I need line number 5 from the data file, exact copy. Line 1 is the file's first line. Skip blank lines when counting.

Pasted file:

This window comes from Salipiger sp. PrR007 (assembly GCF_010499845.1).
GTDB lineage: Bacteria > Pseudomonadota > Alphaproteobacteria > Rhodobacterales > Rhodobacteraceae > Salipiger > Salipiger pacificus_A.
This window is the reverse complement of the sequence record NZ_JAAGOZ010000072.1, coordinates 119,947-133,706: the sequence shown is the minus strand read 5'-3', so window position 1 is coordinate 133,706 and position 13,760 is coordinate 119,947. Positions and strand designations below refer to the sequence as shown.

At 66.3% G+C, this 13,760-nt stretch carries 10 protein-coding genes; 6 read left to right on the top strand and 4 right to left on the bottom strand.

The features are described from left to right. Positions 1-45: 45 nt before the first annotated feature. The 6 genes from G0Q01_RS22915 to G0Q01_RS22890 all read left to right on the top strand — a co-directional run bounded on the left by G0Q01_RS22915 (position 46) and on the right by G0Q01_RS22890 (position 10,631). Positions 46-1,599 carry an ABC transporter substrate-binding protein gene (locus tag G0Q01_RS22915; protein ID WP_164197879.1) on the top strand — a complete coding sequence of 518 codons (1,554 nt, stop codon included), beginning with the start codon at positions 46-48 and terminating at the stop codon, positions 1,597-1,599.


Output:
The features are described from left to right. Positions 1-45: 45 nt before the first annotated feature. The 6 genes from G0Q01_RS22915 to G0Q01_RS22890 all read left to right on the top strand — a co-directional run bounded on the left by G0Q01_RS22915 (position 46) and on the right by G0Q01_RS22890 (position 10,631). Positions 46-1,599 carry an ABC transporter substrate-binding protein gene (locus tag G0Q01_RS22915; protein ID WP_164197879.1) on the top strand — a complete coding sequence of 518 codons (1,554 nt, stop codon included), beginning with the start codon at positions 46-48 and terminating at the stop codon, positions 1,597-1,599.